Barbara: Do you believe that this problem can be solved? Whether through decreasing the volume of clothing production, or the subversion of the abusive vision from the US and Europe over African and Asian countries?
Hadeel: Definitely, it can be solved but it will take some time. The entire global fashion cycle has to be revised and changed from the first step, in order for us to see actual change and a reduction of clothes dumping in Africa and Asia. Many governments in East Africa have been imposing bans on America and Europe to either reduce or completely stop the import of secondhand clothes. This puts African nations in a position of power, which white supremacy and colonisation have successfully blocked for many decades. These same governments recognise how vital it is to support and even empower the local textile manufacturing industry as they now see the economical and social advantages of African fashion, which has been receiving a lot of positive reactions from the international community in recent years. If more governments join together, and this is a great opportunity for the African Union to be involved, and decide to control the amount of secondhand clothes that enter their borders, then a chain reaction will be born. After all, a large percentage of these clothes don’t amount to much other than waste, which if anything we need less of everywhere. By putting a legal, ethical and economic stop to the abuses enforced by America and European nations and the fashion companies there, we will no longer be their clothes dumpster. This independence can really fuel an artisanal and industrial boom across the continent.
In some Latin American countries, this practice also happens, mostly amid the flow US-Haiti: the Americans use up and throw away the clothes, and these end up going to the Haitians markets. An example is the book “Pepè”, by the Canadian photographer Paolo Woods, which compiles pictures of citizens from the country wearing T-shirts from North America with random and meaningless phrases.
It’s crucial recognize and analyze the practice of clothing donation, how it composes the massive and non-transparent fashion production chain, and the implications of globalised production and consumption. It’s very likely that a system which produces 150 billion pieces of clothing each year is going to produce surpluses. The key question is: why is it that African countries should receive these surpluses from the US and European countries, and pay the price for the overconsumption of others? And why produce so much clothing, when we haven’t been able to use them properly?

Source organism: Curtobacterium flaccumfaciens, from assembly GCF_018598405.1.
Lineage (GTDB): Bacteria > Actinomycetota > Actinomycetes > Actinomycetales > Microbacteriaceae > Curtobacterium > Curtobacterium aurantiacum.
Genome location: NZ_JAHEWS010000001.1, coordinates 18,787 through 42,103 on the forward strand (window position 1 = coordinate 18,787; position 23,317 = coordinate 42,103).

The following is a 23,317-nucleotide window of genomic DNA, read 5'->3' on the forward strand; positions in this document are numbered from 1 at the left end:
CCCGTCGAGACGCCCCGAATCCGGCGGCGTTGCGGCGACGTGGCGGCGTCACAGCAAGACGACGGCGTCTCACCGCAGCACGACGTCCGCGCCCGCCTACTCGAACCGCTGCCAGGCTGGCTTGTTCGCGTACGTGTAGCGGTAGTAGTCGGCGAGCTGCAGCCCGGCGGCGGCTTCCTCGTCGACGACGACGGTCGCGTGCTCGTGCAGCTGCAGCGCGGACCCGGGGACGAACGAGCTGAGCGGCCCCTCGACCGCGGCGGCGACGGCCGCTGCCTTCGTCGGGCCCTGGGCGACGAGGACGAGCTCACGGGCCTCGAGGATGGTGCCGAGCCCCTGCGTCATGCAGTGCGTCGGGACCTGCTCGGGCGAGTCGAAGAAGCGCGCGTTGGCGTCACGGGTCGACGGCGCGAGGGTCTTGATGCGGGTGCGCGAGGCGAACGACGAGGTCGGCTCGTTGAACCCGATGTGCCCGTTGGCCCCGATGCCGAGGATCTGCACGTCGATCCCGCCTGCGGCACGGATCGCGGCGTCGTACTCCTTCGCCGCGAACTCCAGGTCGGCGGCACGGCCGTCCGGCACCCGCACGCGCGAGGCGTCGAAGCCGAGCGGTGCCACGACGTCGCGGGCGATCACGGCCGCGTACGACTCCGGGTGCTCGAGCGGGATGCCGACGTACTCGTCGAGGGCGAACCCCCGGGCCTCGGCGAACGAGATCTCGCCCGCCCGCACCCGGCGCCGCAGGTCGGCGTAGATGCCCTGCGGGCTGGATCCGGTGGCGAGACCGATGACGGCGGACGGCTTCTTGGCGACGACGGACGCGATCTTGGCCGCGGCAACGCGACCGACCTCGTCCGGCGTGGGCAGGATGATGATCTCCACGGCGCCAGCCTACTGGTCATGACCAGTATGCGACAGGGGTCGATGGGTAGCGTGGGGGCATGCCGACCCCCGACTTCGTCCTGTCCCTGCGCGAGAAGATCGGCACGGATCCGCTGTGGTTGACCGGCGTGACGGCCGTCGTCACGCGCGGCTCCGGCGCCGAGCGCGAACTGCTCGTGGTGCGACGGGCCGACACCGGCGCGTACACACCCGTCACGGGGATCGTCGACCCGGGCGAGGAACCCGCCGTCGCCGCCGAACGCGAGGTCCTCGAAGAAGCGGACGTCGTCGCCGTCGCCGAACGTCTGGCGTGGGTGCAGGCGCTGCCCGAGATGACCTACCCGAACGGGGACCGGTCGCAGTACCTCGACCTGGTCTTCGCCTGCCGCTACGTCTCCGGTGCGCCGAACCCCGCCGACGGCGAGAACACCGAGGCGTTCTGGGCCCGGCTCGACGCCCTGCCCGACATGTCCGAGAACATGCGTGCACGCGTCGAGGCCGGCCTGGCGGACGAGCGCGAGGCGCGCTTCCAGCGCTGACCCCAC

A part of the fashion system shows the face of its racism when choosing African countries to be the cemetery for their own trash. The key to the problem is diverse and therefore demands the action of multiple actors. To begin to change, we must begin by lowering production, create the transition to new economies, and bring this modern colonialism and imperialism to the grave, enabling the fashion rebirth as a tool for regeneration and empowerment at any place in the world.
Each year, Fashion Revolution’s creative team collaborates with the BA (Hons) Fashion Communication course at Northumbria University to inspire fashion’s next generation to campaign for a fair, safe, transparent and accountable fashion industry. Below, student Rachel Taylor shares her experience with the brief.
A hedonistic array of lights, people and music fills the otherworldly landscape of Boomtown festival. The fashion is unapologetic, a frantic kaleidoscope of colours and prints. Boomtown is a place where people go to dance, laugh and escape; all who enter dive deep into the rabbit hole of immersive sets and spectacle. Behind the wonder though, there is a sinister trend. Each festival goer is dressed up for the occasion – and festival fashion is largely bought to be worn for just that moment. The cowboy hats, the cheap glamour, the need for a myriad of carefully curated outfits and accessories – it’s so tempting!
Yet, when looking for festival fashion, how much time is taken to buy well or to reinvent the clothes you already have? How much thought goes into not just what it looks like, but asking #whomademyclothes? Where does all this festival fashion go afterwards – to the dump, back into the wardrobe for next time, or gifted on to the next fan?
As a Fashion Communication student at Northumbria University, I was given an amazing opportunity to work on a live brief with Fashion Revolution. I was able to learn about current issues surrounding sustainability, challenged to consider how I could contribute to a more thoughtful fashion future and encourage transformation in the Gen Z consumer mindset and subsequent behaviour.